Nevada Votes NO on Energy Choice

November 2018

On November 6, 2018, Nevada voters rejected a proposition that would have fully liberalized the state’s electricity market. The Energy Choice Initiative would have required the Nevada legislature to establish an open, competitive retail market for electricity, reduce energy market regulation and prohibit monopolies by energy companies. It was defeated with 67 percent of ballots cast against the measure after opponents spent millions of dollars campaigning against it.

The initiative had attracted attention from the rural electric cooperative community across the country. Passage would have made Nevada the first state to implement retail electricity choice through an amendment to its constitution, and the only one that did not exempt cooperatives from competition. Indeed, passage had seemed likely, after the same question, on the ballot in 2016, won with 72 percent of the vote. (Nevada requires constitutional amendments adopted by initiative to be voted on twice.)

Yet while the Energy Choice Initiative did not become law, the issue is by no means settled on a national scale. “Progress toward retail choice is likely to slow, but commercial and industrial (C&I) customers continue to want alternative options for procuring their energy,” says Taylor Gunn, lead economist for power, energy and water at CoBank. “Those interests pushed for passage in Nevada and they’ll continue that push in other states.”

That could mean ongoing risks from energy choice for electric co-ops nationwide, which may face a shrinking customer base and other issues should similar measures pass in their states, Gunn notes. A close examination of what was at stake in Nevada could help cooperatives elsewhere understand and prepare for what may still be ahead. In Nevada “the divestiture of NV Energy’s power supply assets could have resulted in billions of dollars of stranded costs and higher electricity bills for Nevada consumers,” says Gunn. The initiative, along with a second Nevada referendum, could also have reduced co-ops’ access to affordable federal hydroelectric power, which has long been a key resource for them.

Progress toward retail choice is likely to slow, but commercial and industrial customers continue to want alternative options for procuring their energy.
C&I Customers Pushing for Choice

“A growing divergence between wholesale electricity prices and retail rates could embolden customers in other states, particularly large C&I customers, to embrace retail choice as a way to pay lower electricity rates,” says Gunn. Adding to the push for retail choice are a growing number of companies around the country that have decided to fill most or all of their energy needs from renewable sources.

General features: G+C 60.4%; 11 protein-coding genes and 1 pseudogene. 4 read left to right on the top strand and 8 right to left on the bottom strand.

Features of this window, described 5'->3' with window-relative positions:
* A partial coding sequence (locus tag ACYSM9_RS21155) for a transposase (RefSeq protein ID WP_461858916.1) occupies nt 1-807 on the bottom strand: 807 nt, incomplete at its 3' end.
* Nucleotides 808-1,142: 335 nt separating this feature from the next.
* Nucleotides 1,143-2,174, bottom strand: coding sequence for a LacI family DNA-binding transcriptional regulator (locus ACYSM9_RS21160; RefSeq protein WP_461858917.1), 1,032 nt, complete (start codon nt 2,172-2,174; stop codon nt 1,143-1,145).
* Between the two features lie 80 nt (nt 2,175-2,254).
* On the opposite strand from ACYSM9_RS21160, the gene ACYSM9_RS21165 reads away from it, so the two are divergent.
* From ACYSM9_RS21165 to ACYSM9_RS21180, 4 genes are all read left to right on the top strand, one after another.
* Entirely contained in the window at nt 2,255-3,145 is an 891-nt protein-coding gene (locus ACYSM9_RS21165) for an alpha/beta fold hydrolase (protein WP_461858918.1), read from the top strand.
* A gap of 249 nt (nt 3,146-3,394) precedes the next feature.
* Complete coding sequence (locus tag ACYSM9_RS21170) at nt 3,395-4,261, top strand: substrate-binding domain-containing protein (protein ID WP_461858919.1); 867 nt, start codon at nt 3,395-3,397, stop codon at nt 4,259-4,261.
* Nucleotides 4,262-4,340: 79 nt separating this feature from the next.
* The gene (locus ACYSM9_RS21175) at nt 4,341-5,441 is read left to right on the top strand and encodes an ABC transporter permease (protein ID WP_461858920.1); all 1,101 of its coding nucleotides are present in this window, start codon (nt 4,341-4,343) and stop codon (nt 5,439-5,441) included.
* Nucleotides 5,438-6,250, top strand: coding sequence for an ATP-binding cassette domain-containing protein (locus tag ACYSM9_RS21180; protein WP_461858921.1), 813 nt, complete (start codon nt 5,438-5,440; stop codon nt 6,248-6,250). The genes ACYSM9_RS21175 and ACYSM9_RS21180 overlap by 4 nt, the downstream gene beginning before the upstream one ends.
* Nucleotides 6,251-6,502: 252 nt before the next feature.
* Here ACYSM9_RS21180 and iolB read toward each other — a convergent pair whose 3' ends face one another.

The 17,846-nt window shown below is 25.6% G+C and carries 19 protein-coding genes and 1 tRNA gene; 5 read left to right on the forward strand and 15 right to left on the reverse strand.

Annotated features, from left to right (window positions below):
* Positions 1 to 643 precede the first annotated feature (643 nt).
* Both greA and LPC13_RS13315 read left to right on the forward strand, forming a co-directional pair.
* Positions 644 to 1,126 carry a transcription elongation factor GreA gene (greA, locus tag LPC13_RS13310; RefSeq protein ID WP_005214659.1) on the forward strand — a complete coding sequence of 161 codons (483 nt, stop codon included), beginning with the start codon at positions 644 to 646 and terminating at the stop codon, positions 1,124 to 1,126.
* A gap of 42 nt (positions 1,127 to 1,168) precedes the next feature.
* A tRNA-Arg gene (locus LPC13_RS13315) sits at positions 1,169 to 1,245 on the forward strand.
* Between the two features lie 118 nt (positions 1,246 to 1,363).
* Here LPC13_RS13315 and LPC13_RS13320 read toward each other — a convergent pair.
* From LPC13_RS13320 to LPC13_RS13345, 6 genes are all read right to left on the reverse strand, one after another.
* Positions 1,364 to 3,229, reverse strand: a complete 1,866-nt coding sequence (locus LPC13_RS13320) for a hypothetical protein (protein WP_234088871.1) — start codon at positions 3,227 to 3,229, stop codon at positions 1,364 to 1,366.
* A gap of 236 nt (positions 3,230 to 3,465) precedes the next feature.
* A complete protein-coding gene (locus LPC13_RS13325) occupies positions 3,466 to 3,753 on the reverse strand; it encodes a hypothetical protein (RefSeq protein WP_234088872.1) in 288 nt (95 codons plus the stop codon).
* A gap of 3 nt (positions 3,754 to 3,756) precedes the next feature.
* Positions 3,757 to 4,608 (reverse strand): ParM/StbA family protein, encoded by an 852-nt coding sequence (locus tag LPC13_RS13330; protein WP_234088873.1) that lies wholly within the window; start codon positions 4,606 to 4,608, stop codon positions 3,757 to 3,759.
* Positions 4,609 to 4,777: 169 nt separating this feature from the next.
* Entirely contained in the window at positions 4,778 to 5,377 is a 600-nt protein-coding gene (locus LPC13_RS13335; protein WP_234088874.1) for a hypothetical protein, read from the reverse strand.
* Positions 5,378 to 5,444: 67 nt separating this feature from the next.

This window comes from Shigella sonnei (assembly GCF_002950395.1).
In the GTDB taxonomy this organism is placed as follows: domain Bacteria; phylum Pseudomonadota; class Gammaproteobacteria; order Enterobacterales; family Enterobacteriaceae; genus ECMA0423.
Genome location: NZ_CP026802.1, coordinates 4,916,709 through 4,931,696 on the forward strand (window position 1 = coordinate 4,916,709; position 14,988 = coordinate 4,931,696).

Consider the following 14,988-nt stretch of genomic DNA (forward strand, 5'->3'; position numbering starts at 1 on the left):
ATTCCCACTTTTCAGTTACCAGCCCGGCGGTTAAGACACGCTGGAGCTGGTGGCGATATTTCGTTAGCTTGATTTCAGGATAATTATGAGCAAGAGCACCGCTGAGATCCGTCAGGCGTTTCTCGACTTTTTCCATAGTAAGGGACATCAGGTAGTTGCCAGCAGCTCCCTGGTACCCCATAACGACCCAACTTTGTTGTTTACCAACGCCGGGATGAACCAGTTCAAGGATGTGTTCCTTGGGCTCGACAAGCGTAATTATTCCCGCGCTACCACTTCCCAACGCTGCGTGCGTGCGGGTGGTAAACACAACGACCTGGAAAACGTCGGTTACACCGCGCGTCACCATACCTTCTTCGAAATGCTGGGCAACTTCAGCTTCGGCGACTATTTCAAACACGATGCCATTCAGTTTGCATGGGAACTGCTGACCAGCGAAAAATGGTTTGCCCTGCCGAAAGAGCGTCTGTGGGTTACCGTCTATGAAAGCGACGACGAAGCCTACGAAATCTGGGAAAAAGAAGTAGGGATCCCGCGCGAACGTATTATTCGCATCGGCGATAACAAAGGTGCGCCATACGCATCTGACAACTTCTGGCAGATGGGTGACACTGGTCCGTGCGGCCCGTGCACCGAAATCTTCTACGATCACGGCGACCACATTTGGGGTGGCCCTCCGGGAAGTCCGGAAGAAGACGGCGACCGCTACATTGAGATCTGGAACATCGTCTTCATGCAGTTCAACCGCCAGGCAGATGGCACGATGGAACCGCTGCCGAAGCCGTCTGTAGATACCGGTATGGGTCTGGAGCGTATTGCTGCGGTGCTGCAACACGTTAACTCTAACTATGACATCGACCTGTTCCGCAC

States in which the generation mix is dominated by fossil fuels and where wholesale energy is cheaper than retail rates will face growing pressure for deregulation. The Midwest and West, which generally lack dominant investor-owned utilities that might oppose retail choice, could see a wave of change.

“Historically, electric cooperatives have been exempt from competition under deregulation,” says Gunn. “Even though Nevada voters rejected the initiative, an ever-louder call for choice could weaken this longstanding pact in other states.”

What’s the True Cost of Retail Choice?

Under the Energy Choice Initiative, power generation and energy supply would have been established as competitive services, with utilities required to divest assets related to the supply of electricity. NV Energy and its affiliates—the dominant energy suppliers in the state—would have been forced to leave the power-generation side of their businesses, divesting all of their power generation assets before 2023, when the law, had it been passed, was set to go into effect.

Because many of NV Energy’s long-term electricity contracts have prices above the cost of new generation, those contracts would have been unlikely to be purchased by new retail electricity providers entering the market. Whether NV Energy could have divested its power generation fleet and covered the book value of those assets remains a large unknown. Combined, these issues could have resulted in stranded costs of $4.074 billion dollars,1 according to an estimate by the Public Utility Commission of Nevada.

Spreading these costs across Nevada ratepayers would likely have increased monthly electricity bills, including electric co-op member-owners. However, Nevada electric co-ops do no rely on NV Energy for energy supply services. The Nevada Rural Electric Association argued that electric co-op customers shouldn’t have to shoulder any costs associated with the divestiture of NV Energy’s power generation assets.

Historically, electric cooperatives have been exempt from competition under deregulation. Even though Nevada voters rejected the initiative, an everlouder call for choice could weaken this longstanding pact in other states.
Keeping Customers Under Retail Choice

If Energy Choice had become law, customers would have been automatically assigned to a retail electricity provider unless they chose to stay with their existing providers, which would have been responsible for notifying customers of the change and convincing them to remain customers. Inevitably, some customers would have taken no action, regardless of notifications, says Gunn, thus remaining with their assigned provider. “If similar requirements become parts of initiatives in other states, even in the bestcase scenario, co-ops could be left with fewer customers.”

If retail choice is enacted in other states, rural electric co-ops could face rising electricity costs for delivering power to fewer customers, as well as significant uncertainty about the future.

Also in this issue

  • Co-ops and Digital Transformation: Key Topics for 2019
  • Case Study: Nueces Electric Cooperative – Making Energy Choice Work in Texas

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